Public Relations

Why You’re Not Getting Press Coverage and What to Do About It

If your new launch isn’t getting the coverage you hoped for, here are some tips to turn it around.

Source: stockphoto mania / shutterstock

If you’ve got an event coming up or a new product or service, you’re probably trying to secure some press coverage. But in our noisy world with a thousand ways to get someone’s attention, it can be hard to get the attention of overworked journalists. Here are a few reasons you may not be getting the press coverage you’d hoped for:

  • Your media list wasn’t accurate. In the journalism industry, people move around a lot. Are your contacts up to date? Are they still covering the beats you’re looking for? Do you have their contact information? When you made your media list, was it specific enough, or did you try to go too broad? Your media list should be as accurate, targeted, and up to date as possible. Give it a thorough edit before sending out a press release.
  • You don’t have a relevant news tie-in. Journalists are invited to many events and told about tons of products. Why should they care about yours? Your PR pitch should include a tie-in with a current event. Without a news tie-in, it can seem as if you’re asking for an advertorial instead of an article.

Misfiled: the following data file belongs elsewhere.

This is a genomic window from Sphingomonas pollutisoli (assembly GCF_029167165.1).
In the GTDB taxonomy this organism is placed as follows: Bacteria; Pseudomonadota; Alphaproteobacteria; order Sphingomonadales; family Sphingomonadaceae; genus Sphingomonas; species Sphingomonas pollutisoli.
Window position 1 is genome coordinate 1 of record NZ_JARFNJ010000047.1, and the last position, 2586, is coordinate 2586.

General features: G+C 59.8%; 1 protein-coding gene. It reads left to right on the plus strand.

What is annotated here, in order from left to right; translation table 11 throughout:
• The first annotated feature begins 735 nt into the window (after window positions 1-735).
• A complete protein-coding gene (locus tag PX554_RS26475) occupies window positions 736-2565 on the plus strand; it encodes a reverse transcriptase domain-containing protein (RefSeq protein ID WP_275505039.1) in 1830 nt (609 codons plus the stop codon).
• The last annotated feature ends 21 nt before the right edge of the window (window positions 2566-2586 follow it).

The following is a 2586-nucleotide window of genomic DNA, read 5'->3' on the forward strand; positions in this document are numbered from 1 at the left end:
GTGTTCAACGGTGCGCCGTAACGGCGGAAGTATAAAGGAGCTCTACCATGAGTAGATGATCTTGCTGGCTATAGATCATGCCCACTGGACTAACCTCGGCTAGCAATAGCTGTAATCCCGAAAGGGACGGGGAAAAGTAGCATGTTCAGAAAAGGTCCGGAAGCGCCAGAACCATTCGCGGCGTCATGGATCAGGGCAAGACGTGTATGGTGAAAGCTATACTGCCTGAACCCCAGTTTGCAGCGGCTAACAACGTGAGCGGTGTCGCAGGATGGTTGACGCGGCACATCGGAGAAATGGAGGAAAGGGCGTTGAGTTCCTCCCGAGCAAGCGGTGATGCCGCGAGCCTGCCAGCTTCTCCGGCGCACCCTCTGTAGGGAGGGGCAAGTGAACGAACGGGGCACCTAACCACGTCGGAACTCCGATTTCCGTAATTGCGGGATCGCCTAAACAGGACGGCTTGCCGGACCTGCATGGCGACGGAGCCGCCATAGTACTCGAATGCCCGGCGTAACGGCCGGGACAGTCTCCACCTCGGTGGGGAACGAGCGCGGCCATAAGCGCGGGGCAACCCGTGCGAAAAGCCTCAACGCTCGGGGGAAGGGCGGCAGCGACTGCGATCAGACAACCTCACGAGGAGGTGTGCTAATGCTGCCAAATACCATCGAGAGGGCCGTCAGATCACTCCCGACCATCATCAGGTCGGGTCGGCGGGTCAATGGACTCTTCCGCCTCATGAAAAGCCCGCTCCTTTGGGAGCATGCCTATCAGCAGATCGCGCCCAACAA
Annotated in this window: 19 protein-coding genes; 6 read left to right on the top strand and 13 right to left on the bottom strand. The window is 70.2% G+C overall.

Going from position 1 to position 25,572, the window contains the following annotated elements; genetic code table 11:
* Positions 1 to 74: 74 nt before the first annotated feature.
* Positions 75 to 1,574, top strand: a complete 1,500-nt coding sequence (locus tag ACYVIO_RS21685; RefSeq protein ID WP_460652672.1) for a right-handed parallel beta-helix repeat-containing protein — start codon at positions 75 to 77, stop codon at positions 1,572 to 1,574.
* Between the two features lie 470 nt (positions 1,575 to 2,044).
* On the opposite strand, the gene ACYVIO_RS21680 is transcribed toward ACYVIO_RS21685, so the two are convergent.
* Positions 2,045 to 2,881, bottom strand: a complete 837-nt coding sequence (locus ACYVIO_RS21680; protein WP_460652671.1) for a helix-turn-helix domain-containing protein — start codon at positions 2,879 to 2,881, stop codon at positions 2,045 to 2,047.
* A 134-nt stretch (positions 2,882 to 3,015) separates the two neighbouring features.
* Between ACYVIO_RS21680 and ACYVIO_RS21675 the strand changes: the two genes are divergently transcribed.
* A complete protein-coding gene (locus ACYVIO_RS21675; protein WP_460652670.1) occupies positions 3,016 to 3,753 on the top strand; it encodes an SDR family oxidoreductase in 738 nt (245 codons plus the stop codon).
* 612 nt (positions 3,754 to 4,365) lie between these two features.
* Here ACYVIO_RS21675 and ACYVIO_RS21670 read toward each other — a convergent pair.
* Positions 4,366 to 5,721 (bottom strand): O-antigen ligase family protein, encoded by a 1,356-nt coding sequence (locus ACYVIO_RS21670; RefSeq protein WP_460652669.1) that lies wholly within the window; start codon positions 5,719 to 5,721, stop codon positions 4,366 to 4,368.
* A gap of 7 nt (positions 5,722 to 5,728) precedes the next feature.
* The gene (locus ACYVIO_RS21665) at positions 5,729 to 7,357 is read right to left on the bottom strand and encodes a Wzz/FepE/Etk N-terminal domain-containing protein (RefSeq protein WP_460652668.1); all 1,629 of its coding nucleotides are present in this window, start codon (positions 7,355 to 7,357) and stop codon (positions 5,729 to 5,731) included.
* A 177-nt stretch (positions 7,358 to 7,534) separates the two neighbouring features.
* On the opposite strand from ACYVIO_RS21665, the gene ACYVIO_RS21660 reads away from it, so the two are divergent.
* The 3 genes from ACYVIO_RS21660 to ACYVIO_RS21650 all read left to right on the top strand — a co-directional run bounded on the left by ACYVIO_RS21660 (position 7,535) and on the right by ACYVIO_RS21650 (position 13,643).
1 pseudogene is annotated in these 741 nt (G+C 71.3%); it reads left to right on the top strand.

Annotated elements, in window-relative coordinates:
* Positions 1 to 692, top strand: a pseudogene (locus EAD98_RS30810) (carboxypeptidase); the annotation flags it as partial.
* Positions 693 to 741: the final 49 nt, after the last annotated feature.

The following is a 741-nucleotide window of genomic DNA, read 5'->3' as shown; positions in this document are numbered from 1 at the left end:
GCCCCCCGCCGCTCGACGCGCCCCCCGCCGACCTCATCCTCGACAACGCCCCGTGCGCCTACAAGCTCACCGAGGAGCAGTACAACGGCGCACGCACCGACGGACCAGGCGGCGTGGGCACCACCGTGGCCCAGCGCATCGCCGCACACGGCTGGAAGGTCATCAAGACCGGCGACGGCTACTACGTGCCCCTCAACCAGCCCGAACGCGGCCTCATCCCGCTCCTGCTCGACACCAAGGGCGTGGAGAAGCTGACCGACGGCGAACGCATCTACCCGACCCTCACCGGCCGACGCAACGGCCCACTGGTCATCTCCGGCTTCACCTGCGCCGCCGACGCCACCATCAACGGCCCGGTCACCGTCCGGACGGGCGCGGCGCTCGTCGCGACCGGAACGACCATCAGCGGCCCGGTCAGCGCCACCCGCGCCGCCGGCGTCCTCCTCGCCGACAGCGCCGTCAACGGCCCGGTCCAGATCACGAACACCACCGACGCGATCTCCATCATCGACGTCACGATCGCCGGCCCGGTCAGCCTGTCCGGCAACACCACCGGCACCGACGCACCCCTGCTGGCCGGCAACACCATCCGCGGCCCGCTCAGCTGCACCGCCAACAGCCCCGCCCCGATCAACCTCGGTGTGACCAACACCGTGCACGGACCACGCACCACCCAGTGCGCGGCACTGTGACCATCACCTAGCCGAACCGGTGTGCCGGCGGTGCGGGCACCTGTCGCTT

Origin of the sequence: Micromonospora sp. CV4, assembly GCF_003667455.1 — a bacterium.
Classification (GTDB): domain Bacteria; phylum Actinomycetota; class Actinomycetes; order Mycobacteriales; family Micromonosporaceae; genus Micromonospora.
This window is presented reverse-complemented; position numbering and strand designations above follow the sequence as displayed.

• You had bad timing. If there’s a huge event going on in the world that day, journalists just probably aren’t going to find the time to respond to your e-mail. This can be luck of the draw, as you obviously can’t predict certain events, but if you can avoid sending a press release on the same day as a major news event, try and do so.
  • You’re not offering anything different. A common phrase in the news world is that “man bites dog” stories are better than “dog bites man” ones. What you have to offer needs to stand out in some way. If it’s just another building opening, what about it makes it unique and newsworthy? How is it different from any other building openings going on? Give it a hook that demonstrates to the journalist why this event is something special and different.
  • You didn’t brag enough. A press release isn’t the time to be humble. You should be sharing any awards your company has won, how it’s making a difference in the lives of your customers, and what other people have to say about you. If you have a testimonial from a high-profile client the journalist would have heard of, now’s the time to include it.

With these subtle adjustments, you’ll see an increase in your press coverage in no time.